It involves speed pourers—metal spouts with rubber stoppers regulating airflow.

How It Works

  • Execute a four-pour count, with each count equaling about ½ ounce of booze.
  • With practice, achieve a perfect 2-ounce pour, aligning with a standard jigger.

Pro Tip

  • Ensure the bottle is nearly upside-down for a steady stream.
  • Avoid covering the air hole of the speed pourer with your thumb to maintain a steady pour rate.

The Candle Technique

Basically, you need a candle or small light next to a rocks or highball glass for this clever pouring trick.

The transparent horizontal lines in the glass serve as markers for precise measurements.

How It Works

  • Identify the lines, often remnants from the glassmaking process, rising from the bottom.
  • Fill the glass to the first or sometimes second line for a consistent two-ounce pour.

Pouring A Finger

Ever heard of “a finger of whiskey”? The concept involves pouring alcohol to the height of a horizontally held finger, aiming for around two ounces.

While not an exact science, the finger-pour technique proves surprisingly effective for a quick and easy two-ounce measure.

How It Works

  • Start with an empty glass, preferably a standard whiskey glass or tumbler.
  • Place your finger horizontally just above the bottom of the glass. This is your measuring guide.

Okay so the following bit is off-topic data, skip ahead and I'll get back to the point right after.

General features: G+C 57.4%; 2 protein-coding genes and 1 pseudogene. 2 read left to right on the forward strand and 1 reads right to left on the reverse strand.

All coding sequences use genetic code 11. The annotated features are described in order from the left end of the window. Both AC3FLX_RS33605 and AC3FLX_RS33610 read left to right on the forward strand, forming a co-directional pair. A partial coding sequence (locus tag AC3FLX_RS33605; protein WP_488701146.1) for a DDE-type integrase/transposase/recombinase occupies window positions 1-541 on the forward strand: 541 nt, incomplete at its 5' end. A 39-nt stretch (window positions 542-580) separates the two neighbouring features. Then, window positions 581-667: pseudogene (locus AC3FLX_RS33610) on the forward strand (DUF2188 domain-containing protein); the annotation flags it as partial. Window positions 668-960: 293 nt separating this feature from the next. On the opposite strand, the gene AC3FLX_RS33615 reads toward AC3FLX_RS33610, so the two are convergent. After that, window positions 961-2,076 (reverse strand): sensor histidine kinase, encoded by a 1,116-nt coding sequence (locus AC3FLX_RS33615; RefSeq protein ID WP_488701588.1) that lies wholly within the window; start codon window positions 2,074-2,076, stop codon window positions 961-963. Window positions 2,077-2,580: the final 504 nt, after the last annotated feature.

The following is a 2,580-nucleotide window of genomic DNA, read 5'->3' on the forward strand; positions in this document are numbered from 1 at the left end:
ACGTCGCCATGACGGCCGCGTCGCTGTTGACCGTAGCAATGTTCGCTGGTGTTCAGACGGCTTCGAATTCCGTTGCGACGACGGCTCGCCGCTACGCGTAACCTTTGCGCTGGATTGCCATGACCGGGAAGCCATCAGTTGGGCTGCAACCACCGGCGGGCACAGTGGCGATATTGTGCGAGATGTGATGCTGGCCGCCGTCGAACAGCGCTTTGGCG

• Slowly pour the whiskey into the glass, keeping an eye on the level of the liquid. You want to stop pouring once the whiskey reaches the top of your finger.

Pro Tip

  • For Collins or highball glasses with narrower diameters, a finger-and-a-half will be more accurate.

Final Words

Free pouring is a highly efficient technique that blends speed, flair, and a personal touch in every drink served.

But it’s not for beginners. Free pouring with accuracy takes time and a lot of practice, so don’t abandon the jigger just yet if you’re just starting out.

While free pouring is great for rapid service, it’s a risky strategy for bar managers. If the bartenders begin overpouring, they can actually lose revenue and eat into profits.

So it’s often best to stick with the jigger until you master the free pour, and practice in quiet periods with a speed pourer and bottle of water first.